Introduction to Geology

Rocks

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Rocks

Travel deep inside the Earth to discover how rocks and minerals are formed, to learn about the three types of rock, and to understand how rocks change over time through weathering and erosion. See the entire rock cycle and learn how geologists determine the properties of rocks. Learn about the structure and composition of minerals.

Travel deep inside the Earth to discover how rocks and minerals are formed, to learn about the three types of rock, and to understand how rocks change over time through weathering and erosion.

  1. Students will know how the earth is structured. There are three major layers to the earth, the crust, mantle, and core.
    1. The crust is the outermost layer and is composed of rock. It includes the ocean floor and mountains and their outcroppings.
    2. Below the crust, exists the mantle, which extends about 1800 miles to the core. Although the temperature in the mantle is hot enough to melt rock, much of this layer remains solid because of the pressure.
    3. The innermost layer is called the core; it is divided into two sections. The outer core is warmer than the mantle; consequently, this layer is completely melted. The inner core is even warmer, over 6,000 degrees Celsius. However, the intense pressure caused by the layers that surround it results in a solid mass. Some scientists believe that the whole core is made of nickel and iron.
  2. Students will understand what rocks and minerals are and their relationship to each other. Rocks are the nonliving, solid earth materials that make up the earth. Minerals are the nonliving, solid earth materials that make up rocks. There are more than 4,000 different types of minerals, of which twelve are common among the 600 types of rock.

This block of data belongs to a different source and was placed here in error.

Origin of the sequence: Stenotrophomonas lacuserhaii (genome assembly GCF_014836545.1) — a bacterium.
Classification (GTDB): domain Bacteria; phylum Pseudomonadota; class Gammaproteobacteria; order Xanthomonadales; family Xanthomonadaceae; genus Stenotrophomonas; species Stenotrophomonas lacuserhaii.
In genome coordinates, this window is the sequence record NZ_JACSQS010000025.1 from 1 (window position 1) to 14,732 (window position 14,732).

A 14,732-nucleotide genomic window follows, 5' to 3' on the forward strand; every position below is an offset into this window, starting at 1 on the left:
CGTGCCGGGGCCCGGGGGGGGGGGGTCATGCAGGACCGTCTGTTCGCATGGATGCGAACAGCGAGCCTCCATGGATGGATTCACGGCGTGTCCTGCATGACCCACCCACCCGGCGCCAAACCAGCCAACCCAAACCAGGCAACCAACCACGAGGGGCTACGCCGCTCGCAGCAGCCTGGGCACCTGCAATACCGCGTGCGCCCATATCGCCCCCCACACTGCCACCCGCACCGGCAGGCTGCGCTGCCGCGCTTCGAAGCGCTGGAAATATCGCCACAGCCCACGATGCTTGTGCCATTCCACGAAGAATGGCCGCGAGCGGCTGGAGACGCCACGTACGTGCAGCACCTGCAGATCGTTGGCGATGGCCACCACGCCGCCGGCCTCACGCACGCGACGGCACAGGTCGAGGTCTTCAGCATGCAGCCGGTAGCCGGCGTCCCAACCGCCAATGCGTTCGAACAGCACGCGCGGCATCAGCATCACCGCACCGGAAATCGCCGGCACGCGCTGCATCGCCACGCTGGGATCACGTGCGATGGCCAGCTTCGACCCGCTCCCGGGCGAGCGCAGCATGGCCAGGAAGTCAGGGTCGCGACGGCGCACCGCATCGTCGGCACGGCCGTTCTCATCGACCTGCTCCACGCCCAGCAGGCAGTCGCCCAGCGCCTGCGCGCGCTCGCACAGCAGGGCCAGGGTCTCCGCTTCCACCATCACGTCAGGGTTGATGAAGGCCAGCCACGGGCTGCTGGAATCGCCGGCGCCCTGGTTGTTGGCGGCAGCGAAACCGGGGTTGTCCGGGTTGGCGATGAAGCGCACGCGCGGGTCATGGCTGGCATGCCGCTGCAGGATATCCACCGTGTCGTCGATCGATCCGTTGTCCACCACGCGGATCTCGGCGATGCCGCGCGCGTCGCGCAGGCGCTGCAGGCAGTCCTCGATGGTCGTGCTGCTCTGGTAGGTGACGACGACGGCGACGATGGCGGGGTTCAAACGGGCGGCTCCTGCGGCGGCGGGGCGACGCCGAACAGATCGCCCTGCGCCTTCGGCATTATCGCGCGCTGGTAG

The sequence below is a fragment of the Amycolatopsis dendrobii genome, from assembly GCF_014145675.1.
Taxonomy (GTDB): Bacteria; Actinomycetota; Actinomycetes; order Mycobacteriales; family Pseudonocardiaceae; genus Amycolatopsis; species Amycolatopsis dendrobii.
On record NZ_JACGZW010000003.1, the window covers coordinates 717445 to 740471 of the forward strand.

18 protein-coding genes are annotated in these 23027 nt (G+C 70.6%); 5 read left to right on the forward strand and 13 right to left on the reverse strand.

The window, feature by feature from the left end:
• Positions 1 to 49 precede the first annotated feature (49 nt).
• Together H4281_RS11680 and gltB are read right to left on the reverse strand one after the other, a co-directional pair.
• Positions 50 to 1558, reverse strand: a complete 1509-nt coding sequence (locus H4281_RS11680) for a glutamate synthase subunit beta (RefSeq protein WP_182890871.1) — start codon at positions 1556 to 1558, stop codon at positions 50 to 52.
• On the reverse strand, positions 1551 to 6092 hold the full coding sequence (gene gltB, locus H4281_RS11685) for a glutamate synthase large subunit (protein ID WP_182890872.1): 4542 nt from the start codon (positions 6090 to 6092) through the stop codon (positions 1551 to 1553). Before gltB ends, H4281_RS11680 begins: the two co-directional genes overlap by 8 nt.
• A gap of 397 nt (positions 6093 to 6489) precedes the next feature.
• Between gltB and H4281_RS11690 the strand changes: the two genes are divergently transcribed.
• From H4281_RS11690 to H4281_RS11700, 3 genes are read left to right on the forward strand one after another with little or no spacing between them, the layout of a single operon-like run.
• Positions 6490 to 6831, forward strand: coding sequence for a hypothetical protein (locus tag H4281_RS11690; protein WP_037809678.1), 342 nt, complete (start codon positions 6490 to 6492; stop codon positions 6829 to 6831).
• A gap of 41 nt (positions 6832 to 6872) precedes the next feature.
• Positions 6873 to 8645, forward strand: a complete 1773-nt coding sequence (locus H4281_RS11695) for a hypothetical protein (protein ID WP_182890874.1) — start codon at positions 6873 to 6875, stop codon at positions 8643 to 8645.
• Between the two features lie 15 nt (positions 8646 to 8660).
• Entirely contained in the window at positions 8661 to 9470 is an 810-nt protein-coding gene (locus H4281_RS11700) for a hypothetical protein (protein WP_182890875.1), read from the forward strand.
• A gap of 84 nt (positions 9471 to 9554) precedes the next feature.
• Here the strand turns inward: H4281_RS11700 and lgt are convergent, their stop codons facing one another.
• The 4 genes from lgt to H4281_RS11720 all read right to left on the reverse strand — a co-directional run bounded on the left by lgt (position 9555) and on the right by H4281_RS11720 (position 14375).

3. Students will observe that minerals can be distinguished by their properties. These properties also determine a mineral's use.
    1. Color: geologists determine the true color of a mineral by examining the powdery trail it leaves on a streak plate.
    2. Luster: this property refers to their shininess, the way they reflect light.
    3. Cleavage: minerals have a tendency to break into pieces with flat surfaces. The number of directions of these surfaces determines the cleavage.
    4. Hardness: geologists measure how hard or soft a mineral is on the Mohs' hardness scale, the higher the number on the scale, the harder the mineral.
  4. Students will realize rocks are formed in three different ways and are classified by the way they were formed.
    1. Igneous: Minerals inside the earth melt and become molten rock, or magma. When this magma cools, it becomes igneous rock. There are two types of igneous rock. Extrusive rock is formed when magma exits the earth from volcanoes, cooling rapidly and forming only small crystals. Magma that becomes trapped in the earth and cools slowly while inside the earth is called intrusive igneous rock. The slow cooling results in larger crystals.
    2. Sedimentary: As layers of sediment settle upon each other, pressure builds on the lower layers, forming solid sedimentary rock. The type of rock depends on the type of sediment of which it is composed. Sedimentary rock also can be formed by the evaporation of water containing soluble minerals.
    3. Metamorphic: Metamorphic rocks are formed when one kind rock is changed into a new kind of rock. The rock changes as a result of the extreme heat from magma and the intense pressure from colliding plates.
    4. Students will explain how weathering and erosion work to change the size and location of rocks. Weathering is the process of big rocks being broken down into smaller rocks. Acid rain and natural forces such as wind, rain, ice, snow, and plant root growth decompose the rocks. Once the rocks are broken down, they are moved to different locations through a process called erosion. Winds, waves, glaciers, and flowing water erode rocks.
  5. Students will understand that rocks keep changing. These changes are observed in a cyclic pattern, known as the rock cycle, in which igneous, sedimentary, and metamorphic rocks can all become each other.

  1. Start a rock and mineral collection: Have students bring in rocks and minerals that they have found as a class, test their properties and rank them on the Mohs' scale. Discuss whether they are igneous, metamorphic, or sedimentary and how this is determined. (Mohs’ Hardness Scale: 1-Talc, 2-Gypsum, 3-Calcite, 4-Fluorite, 5-Apatite, 6-Orthoclase, 7-Quartz, 8-Topaz, 9-Corundum, 10-Diamond)
  2. Play the Rock Cycle Quiz Game: Divide class into small groups. Give each group a bell or some other noise-making device, which they will use to ring in when they come up with the correct answer. Make up questions like "If you take an igneous rock and break it down by weathering or erosion and little pieces build up in the bottom of a lake, it will form a..." Groups should ring in with their answer as soon as they know it.